Grundy Food Banks Moves into New Home
by Leslie Lytle, Messenger Staff Writer
The Grundy County Food Bank hosted its first distribution of the year on Jan. 3 at its new home in Coalmont. “We’re there,” said county Mayor Michael Brady triumphantly. “It’s been challenging.”
Just days before Food Bank Director Tim Glover and volunteers moved products from the Tracy City site where the food bank previously operated. Although rent free, the building had long outlived its usefulness. Buckets and trashcans caught water from the leaking roof that had plagued the facility for years.
“There’s no short list of things Grundy County needs,” said Brady. “We have to rely on grants. And the wheels of government turn slow.” In the fall of 2020, after months of waiting, Brady received word the grant request for funds to build a new food bank had been denied. Despondent, he spoke with Tennessee First Lady Maria Lee who on a recent visit had promised to help Grundy County and urged the county grant writer to resubmit the application requesting Imminent Threat status. Days later the county received word the request for funding had been granted.
An Imminent Threat Grant meant “quicker” funding, Brady said. But supply chain delays compounded the long, slow process of seeking bids on equipment and building kits. In the fall of 2021, the supplier promised Brady building kit delivery in eight months. Brady estimated another two or three months for construction, projecting the food bank would be in its new home well before Christmas 2022.
Then, another stumbling block reared its head. Delayed delivery of the coolers and freezers set things further behind and when they did finally arrive it took nearly two months for the assembly and installation.
“I put the fire under them three weeks ago,” Brady said. “Cold weather was coming, and we couldn’t be heating two buildings.” Elaborating on the challenge, Glover said, “The coolers and freezers come in a box in pieces. You’ve got to put them together. You’ve got to get an electrician, and you need to have the installation inspected. Everybody has schedules, and you’re on a waiting list. You have to wait.” The grandsons of Food Bank Board President Theresia Campbell helped Glover move most of the heavy pallets of food. Glover moved the meat himself, an all-day project, just a few days before opening.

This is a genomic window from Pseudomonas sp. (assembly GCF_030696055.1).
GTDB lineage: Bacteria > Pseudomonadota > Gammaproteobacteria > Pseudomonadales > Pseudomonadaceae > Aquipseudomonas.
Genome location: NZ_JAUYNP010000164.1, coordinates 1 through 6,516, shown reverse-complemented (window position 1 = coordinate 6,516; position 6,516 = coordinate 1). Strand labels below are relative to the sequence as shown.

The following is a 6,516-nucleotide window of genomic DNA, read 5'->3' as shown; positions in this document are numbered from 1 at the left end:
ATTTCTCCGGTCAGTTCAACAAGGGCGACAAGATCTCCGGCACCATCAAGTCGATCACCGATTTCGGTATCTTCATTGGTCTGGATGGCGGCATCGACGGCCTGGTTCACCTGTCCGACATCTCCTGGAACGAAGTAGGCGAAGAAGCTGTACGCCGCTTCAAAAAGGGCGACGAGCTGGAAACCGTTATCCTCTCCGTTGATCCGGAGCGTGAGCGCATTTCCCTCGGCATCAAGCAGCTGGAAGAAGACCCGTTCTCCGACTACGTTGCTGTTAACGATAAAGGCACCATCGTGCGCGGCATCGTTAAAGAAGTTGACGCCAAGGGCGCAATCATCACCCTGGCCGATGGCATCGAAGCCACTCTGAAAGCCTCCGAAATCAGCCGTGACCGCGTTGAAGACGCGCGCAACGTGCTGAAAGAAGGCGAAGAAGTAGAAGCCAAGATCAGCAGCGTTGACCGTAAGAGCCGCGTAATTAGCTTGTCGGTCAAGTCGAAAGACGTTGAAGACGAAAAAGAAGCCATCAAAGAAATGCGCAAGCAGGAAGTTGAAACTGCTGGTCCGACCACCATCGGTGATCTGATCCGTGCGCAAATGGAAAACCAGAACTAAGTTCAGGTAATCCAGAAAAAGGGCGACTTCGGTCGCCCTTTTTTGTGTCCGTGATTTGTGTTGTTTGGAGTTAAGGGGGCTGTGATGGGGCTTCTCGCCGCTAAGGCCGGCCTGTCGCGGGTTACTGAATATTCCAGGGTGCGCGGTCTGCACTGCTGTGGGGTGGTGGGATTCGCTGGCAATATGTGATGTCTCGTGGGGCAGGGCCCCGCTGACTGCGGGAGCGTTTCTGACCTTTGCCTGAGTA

But, despite the hard work, Tim Glover is a happy man. “The new building is clean, the roof doesn’t leak, and I love the larger new cooler.” Glover said. Another cooler is on the way.
“Not everyone is excited by something that benefits only a few,” Brady said. “But with the food bank grant, we were able to accomplish something for everyone.” The food bank occupies only half the climate-controlled facility. The other half is dedicated to storage of county documents, meaning no rent for record storage. “That frees up capital for other uses,” Brady stressed. “It’s a win-win.”
Glover said a few clients went to the Tracy City location on Jan. 3. He welcomes help spreading the word about the new, central location just past the Highway 56/Highway 108 intersection in Coalmont, on 114 South Industrial Park Rd. Food distribution is every Tuesday, 8–10 a.m. Plans call for a dedication ceremony at a later date. There is much to celebrate.